In spite of Moby's success, mainstream pop fans continue to shun electronic music at the checkout stand, and many erroneously regard the music's followers as glow-stick-wielding, drug-fueled hedonists.
But fan-bashing isn't exclusively a mainstream game. Within the electronic music world, the subgenre known as "happy hardcore" and its fans, known as "candy ravers" because of their Teletubbies-inflected psychedelic fashion sense, are almost universally regarded as juvenile.
"The scene at large looks down on them mainly because it casts a bad light on the whole scene because it's so childlike," says Scott Sterling, editor of the electronic music magazine URB.
Last month, Santa Monica electronic music label Moonshine released the seventh installment in its "Happy 2B Hardcore" series mixed by Canadian DJ and producer Chris Frolic, a.k.a. Anabolic Frolic.
As the title of the sixth CD in the series, "Happy 2B Hardcore: The Final Chapter," suggests, it was supposed to have been the last. Nevertheless, like Britney Spears, happy hardcore may often be criticized, but it's a smashing commercial success.
The first six CDs in the series have sold a combined 323,000 copies, making Anabolic Frolic the third-best-selling electronic mix CD artist in North America, according to SoundScan, trailing only Paul Oakenfold and DJ Keoki.
Frolic's sales put him ahead of vastly better-known DJs, including Sasha and Digweed (No. 4) and Paul Van Dyk (No. 5). In L.A., the subgenre thrives at clubs, including the Orion and Qtopia in Hollywood, and at such one-shot events as Together as One and the Monster Massive
Given the "Happy 2B" series' success, Moonshine decided that whether the genre is loved or hated, "Happy 2B Hardcore" had not yet breathed its last.
"A big group of kids really identify with it defining their rave experience," Moonshine President Steve Levy says. "It was in the back of our minds that we were going to do a comeback one."
Thus, "Happy 2B Hardcore Chapter Seven: A New Beginning" was born.
The rebirth of the series and its popularity are significant in light of the fact that the electronic music press and aficionados largely dismiss it as repetitive, unmusical and lacking in nuance -- many of the same criticisms mainstream pop fans make about all electronic music.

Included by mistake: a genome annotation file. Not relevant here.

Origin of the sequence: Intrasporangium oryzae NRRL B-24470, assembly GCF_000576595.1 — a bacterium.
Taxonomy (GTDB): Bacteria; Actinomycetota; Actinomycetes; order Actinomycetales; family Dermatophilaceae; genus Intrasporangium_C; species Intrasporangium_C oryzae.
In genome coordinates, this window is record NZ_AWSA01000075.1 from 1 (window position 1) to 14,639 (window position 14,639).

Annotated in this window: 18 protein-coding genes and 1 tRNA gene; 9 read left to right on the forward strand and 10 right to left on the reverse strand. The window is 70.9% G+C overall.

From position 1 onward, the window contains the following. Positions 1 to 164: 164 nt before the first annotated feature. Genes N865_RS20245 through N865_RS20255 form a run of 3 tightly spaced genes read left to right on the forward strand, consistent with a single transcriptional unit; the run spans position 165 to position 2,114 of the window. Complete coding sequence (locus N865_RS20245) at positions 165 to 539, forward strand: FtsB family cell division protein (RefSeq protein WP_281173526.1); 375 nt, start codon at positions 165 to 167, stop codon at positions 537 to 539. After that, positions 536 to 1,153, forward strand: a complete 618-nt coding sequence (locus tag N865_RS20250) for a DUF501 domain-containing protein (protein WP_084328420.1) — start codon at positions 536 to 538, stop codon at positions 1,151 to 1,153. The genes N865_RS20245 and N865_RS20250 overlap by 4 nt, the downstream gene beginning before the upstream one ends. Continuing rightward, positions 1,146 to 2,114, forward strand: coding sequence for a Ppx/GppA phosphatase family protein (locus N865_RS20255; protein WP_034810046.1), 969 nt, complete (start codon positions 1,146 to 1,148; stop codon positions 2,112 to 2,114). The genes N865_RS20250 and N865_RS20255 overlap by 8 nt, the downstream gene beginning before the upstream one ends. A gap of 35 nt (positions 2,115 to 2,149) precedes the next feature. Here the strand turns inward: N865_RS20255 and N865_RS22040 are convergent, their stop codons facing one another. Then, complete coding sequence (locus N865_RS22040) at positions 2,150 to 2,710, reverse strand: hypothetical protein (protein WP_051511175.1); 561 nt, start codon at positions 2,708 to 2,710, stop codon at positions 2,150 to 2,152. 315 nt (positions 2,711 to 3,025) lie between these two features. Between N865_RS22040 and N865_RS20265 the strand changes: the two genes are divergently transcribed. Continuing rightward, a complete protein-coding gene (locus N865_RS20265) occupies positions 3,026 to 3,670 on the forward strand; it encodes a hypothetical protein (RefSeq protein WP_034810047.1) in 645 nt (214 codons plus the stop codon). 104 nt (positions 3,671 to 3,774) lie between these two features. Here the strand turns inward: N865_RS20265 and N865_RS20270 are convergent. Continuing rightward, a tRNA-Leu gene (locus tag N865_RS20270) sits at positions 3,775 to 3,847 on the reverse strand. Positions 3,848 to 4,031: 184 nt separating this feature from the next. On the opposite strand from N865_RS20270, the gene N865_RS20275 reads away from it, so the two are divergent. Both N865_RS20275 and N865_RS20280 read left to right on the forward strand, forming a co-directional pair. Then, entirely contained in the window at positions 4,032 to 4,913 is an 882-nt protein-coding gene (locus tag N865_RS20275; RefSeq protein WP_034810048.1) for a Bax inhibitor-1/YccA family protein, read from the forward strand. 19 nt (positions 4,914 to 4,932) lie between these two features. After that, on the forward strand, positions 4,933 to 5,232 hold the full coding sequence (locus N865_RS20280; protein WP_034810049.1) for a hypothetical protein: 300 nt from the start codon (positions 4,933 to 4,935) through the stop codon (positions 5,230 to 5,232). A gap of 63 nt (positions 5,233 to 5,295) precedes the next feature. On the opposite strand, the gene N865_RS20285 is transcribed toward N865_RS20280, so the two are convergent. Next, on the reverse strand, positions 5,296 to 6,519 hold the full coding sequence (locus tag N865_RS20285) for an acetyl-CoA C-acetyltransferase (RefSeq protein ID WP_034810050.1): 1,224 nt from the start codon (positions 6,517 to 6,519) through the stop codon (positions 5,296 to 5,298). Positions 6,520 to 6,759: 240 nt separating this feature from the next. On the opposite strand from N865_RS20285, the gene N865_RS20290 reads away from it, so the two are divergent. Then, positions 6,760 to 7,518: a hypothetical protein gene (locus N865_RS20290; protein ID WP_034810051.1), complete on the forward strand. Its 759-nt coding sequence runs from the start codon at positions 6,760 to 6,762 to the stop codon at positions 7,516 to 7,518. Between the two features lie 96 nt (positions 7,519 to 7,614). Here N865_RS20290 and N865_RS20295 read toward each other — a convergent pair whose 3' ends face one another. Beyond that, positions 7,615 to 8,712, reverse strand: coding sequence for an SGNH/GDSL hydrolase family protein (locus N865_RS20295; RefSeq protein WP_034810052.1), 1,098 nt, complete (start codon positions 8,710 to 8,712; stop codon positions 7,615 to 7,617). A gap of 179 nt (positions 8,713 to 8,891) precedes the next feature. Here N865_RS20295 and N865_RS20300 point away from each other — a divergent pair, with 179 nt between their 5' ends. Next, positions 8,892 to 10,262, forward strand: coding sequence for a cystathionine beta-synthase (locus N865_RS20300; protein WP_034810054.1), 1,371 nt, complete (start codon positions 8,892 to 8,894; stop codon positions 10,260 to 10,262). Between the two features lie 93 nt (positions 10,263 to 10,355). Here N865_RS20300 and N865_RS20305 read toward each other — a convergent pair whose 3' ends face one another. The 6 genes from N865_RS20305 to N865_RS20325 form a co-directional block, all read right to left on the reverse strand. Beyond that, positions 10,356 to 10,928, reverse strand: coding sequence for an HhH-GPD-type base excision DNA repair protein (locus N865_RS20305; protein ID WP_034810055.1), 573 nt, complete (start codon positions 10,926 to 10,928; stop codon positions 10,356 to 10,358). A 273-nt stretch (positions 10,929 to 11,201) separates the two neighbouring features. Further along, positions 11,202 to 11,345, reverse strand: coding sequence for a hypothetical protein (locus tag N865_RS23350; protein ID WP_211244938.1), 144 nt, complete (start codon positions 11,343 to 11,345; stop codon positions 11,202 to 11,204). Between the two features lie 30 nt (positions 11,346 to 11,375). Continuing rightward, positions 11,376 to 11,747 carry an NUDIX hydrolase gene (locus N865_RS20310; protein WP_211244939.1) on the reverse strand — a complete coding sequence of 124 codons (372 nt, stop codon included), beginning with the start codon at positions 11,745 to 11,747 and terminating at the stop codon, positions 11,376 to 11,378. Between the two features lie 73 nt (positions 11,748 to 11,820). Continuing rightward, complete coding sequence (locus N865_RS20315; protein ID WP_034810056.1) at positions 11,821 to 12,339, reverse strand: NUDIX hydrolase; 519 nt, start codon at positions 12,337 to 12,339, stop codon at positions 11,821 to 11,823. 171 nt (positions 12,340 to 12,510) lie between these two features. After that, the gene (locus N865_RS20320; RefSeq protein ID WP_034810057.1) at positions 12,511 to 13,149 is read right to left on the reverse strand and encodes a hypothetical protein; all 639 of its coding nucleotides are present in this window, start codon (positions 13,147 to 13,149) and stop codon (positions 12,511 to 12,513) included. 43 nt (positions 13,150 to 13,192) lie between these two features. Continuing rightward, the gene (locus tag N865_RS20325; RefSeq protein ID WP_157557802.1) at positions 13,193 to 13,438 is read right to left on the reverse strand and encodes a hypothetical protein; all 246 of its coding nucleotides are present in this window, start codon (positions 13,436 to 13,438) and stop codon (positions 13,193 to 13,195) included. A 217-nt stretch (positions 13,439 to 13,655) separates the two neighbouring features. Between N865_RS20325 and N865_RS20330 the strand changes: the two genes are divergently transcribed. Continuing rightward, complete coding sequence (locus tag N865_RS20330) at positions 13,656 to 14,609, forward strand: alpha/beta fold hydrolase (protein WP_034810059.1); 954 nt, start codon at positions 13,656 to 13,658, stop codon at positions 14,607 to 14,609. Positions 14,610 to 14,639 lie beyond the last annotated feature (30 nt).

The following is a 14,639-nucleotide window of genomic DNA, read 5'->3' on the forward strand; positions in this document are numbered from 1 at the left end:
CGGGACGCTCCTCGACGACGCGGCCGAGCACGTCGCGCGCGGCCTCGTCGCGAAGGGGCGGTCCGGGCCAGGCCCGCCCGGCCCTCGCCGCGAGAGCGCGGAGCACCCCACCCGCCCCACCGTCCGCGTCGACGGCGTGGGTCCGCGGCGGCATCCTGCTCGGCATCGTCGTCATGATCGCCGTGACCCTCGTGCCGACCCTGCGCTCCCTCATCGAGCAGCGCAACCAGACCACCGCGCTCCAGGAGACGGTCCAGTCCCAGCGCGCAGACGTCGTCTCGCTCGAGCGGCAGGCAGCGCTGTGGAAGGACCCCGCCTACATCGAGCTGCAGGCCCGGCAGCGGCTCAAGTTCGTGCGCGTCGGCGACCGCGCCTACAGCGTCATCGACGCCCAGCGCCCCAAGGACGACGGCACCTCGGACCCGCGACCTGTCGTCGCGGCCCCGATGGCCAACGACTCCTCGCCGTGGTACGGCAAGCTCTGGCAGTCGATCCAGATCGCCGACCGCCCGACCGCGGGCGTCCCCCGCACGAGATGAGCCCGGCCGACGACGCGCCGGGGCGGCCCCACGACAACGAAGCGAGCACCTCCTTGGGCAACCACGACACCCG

But the beef against it has much to do with the genre's roots as well.
In the early '90s, the hard-core style of electronic music mutated in two directions. One evolved into the rhythmically complex style known as jungle. With its syncopated, 170-plus beats per minute and nightmare bass moans, jungle was the darker, grittier side of the evolution, and the urban, B-boy-inflected style of its fans, known as junglists, sartorially mirrored the sound.
Happy hardcore arose as a smiley-faced antidote to the darkness of jungle. In its modern form, happy hardcore is characterized by a relentless, boingy 140-plus beats per minute and four-to-the-floor kick drum accompanied by saccharine-sweet synth stabs, diva vocals and roaring crescendos.
Aesthetically, its mostly 14-to-20-year-old candy raver fans are the flip side of junglists, typically people in their early 20s. Candy ravers still rely on the aesthetic of the early days of rave: They turn up at clubs in leg-swallowing fuzzy pants, oversized shirts and kiddie candy-bead jewelry, often toting plush dolls and pacifiers.
The ubiquitous '70s smiley-face symbol, which appears on the cover of every "Happy 2B Hardcore" compilation, is the predominant signifier of the genre. The dance moves of choice are a combination of popping, locking and the NordicTrak, an insanely fast and athletic style of dancing that looks like someone pumping away on a cross-country skiing exercise machine.
The candy ravers' youthful energy is often astounding at the alcohol-free raves or all-ages clubs that specialize in happy hardcore. The atmosphere tends to be more upbeat, as fans get their first experiences with music they can call their own.
Candy ravers are die-hard fans, and as the series has shown, their loyalty translates into big sales. And even though they are shunned by many e-music fans, candy ravers get some respect for their enthusiasm.
"I definitely respect the happy hardcore heads for sticking to their guns and being proud to wave their freak flag high," Sterling says. "That's what a lot of the American rave scene was based on: being able to totally freak out and do your own thing."
In the Flesh: Orion, 740 S. Broadway, L.A.; Qtopia, 6021 Hollywood Blvd. Hollywood.
When: Friday nights.
Info: (310) 285-8192 (Orion); (310) 509-0031 (Qtopia).
On the Web: www.candykids.net or www.raversdigest.com.